By Peter Biles
He will mark the occasion by performing at the Cape Town International Jazz Festival.
The world-renowned trumpeter and flugel horn player is a lot mellower these days.
During a break from rehearsals in Johannesburg, he is in a contemplative mood. “I’ve been calm for a while. I miss my temper, but it’s gone,” he says.
“I’m still outraged by injustice. I always will be. But I’m not wild. I’m not self-indulgent anymore. I live a very healthy life.
“Four years ago, my wife and I took up tai chi. We do it every day religiously, and that has really calmed us down. It gives me fantastic balance and energy. I also swim when I can. And I laugh a lot.”
He has been performing for well over half a century. The anti-apartheid activist, the late Archbishop Trevor Huddlestone, gave him his first trumpet when he was a teenager.
Masekela went into exile in the 1960s and did not return to South Africa until after the release from prison of Nelson Mandela in 1990.
His latest album, Phola, which means “to heal”, reflects his new-found spirit of tranquillity.
“I’m at that point in my life where I’ve been healed of many things, including my own demons,” he says referring to his years of alcohol and drug abuse.
“It’s time to be focused on things that bring joy and healing to people.”
The Phola album, says the musician, is also “a dream and a prayer” for Africa. He remains concerned about the continuing conflict and turmoil in some parts of the continent.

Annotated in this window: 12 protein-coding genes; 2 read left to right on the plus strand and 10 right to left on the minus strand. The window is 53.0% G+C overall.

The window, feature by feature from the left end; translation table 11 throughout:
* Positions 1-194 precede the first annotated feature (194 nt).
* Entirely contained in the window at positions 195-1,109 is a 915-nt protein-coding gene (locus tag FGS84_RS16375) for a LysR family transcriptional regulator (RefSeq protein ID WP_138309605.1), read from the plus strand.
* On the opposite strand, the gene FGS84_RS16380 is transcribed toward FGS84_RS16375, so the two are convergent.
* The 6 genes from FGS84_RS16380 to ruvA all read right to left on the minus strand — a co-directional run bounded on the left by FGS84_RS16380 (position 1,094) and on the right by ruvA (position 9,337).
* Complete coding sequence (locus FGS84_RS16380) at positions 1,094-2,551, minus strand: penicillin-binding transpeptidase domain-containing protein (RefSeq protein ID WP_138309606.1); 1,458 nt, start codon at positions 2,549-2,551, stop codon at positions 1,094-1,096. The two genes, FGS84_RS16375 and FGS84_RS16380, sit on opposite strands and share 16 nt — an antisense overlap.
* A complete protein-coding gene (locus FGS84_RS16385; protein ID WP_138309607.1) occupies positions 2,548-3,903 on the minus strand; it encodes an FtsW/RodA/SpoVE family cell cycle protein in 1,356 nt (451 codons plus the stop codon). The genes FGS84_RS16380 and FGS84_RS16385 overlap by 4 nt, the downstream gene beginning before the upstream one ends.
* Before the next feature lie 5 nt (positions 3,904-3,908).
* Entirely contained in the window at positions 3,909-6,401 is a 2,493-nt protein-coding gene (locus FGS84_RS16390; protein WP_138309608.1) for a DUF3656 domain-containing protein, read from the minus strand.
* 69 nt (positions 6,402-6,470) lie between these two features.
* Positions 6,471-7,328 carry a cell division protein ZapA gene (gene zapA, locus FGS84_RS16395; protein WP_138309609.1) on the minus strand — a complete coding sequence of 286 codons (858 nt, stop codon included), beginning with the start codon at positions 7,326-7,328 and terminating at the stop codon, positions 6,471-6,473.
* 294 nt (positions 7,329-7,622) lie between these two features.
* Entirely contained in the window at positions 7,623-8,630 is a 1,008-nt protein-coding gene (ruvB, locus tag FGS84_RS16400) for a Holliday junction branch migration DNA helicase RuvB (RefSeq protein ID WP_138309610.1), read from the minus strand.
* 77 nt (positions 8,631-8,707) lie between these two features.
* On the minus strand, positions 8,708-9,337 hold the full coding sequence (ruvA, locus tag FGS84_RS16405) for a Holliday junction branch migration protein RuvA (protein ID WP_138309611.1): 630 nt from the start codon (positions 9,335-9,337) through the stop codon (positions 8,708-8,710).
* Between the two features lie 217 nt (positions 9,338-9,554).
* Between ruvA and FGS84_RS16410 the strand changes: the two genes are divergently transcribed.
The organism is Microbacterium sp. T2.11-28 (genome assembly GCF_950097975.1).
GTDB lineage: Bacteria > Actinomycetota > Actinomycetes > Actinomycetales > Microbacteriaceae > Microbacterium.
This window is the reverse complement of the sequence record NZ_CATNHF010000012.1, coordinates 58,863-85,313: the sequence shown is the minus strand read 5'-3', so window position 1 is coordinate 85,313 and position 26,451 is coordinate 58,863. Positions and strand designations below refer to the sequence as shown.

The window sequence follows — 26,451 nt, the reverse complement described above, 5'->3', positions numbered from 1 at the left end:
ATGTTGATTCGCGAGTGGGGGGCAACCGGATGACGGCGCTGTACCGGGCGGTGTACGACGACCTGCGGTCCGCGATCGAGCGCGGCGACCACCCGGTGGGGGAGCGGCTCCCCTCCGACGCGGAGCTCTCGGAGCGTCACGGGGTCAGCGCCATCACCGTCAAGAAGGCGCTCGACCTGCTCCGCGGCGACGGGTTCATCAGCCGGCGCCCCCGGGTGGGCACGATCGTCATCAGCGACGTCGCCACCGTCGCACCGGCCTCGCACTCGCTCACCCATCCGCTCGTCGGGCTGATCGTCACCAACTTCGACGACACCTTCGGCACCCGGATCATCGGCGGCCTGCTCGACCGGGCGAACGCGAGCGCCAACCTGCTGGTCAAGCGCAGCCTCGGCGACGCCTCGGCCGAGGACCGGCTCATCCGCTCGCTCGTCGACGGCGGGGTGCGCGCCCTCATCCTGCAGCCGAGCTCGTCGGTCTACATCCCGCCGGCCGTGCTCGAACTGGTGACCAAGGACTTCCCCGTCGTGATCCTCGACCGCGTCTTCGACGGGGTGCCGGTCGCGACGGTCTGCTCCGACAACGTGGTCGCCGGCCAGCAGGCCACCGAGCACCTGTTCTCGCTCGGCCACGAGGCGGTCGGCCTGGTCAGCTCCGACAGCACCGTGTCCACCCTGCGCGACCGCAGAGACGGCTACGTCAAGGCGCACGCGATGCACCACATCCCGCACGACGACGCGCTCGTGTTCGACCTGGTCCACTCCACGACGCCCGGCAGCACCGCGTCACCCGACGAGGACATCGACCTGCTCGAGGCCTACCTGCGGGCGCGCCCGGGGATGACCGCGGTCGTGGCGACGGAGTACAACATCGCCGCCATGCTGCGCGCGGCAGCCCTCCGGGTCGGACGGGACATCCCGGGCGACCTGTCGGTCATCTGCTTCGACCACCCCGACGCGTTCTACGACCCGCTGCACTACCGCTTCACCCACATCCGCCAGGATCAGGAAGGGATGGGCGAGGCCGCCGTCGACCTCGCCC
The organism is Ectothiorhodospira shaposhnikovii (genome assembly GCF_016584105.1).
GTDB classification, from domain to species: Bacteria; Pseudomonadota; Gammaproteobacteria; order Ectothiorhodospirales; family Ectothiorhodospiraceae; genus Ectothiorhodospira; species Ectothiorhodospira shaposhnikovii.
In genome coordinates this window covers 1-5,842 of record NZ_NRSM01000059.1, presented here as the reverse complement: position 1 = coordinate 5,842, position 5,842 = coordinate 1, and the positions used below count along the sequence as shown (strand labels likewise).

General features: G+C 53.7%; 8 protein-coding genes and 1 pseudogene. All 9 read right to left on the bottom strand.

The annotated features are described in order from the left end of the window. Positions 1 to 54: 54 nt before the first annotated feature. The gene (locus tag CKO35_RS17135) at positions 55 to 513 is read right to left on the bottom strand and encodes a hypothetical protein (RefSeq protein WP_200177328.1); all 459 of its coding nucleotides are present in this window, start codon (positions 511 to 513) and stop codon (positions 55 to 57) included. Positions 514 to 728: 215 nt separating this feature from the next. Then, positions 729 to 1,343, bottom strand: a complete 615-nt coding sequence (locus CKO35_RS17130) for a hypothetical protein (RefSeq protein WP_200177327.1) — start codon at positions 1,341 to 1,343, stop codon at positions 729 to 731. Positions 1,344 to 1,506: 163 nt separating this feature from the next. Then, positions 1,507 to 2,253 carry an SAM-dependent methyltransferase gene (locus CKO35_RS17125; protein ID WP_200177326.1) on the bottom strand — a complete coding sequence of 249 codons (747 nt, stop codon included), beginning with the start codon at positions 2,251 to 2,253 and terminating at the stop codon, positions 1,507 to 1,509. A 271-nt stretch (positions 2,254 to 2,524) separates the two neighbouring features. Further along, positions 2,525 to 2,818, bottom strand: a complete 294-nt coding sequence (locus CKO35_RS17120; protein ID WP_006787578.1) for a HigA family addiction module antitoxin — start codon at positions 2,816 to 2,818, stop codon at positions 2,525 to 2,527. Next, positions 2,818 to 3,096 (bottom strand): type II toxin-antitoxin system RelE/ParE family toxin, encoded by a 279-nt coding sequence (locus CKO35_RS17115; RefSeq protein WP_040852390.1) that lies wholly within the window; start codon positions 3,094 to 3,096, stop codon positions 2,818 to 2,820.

“Africa needs to heal and chill. It breaks my heart to see what’s happening in Somalia, Sudan, Chad and many other places.”
Even at 70, Masekela has lost none of his musical drive and enthusiasm – but he says this is his job.
“People think that being an artist is an occupation of fun, but it’s hard work as you can see from the rehearsals.
“Most people just see the finished product, but we go section by section, and if you want to be a good group, you have to dissect every part of the song before you present it as a whole.”
Masekela remains downbeat about music in South Africa today.
He argues that paradoxically, music flourished in the 1960s and 70s, in spite of the repression of the apartheid era.
This was because artists performed in areas where there was what he calls “a superficial security environment”. Venues were safe because there was a constant police presence.
After the dawn of democracy in 1994 however, many clubs in inner city areas of Johannesburg, like Hillbrow, Berea and Yeoville, were forced to close because of crime, he says.
“It killed certain places, and music and theatre became the victims.”
Masekela says it is not easy for South Africa’s young musicians to develop their skills. But those lucky enough to be working with him can draw plenty of inspiration from this ageless jazz maestro.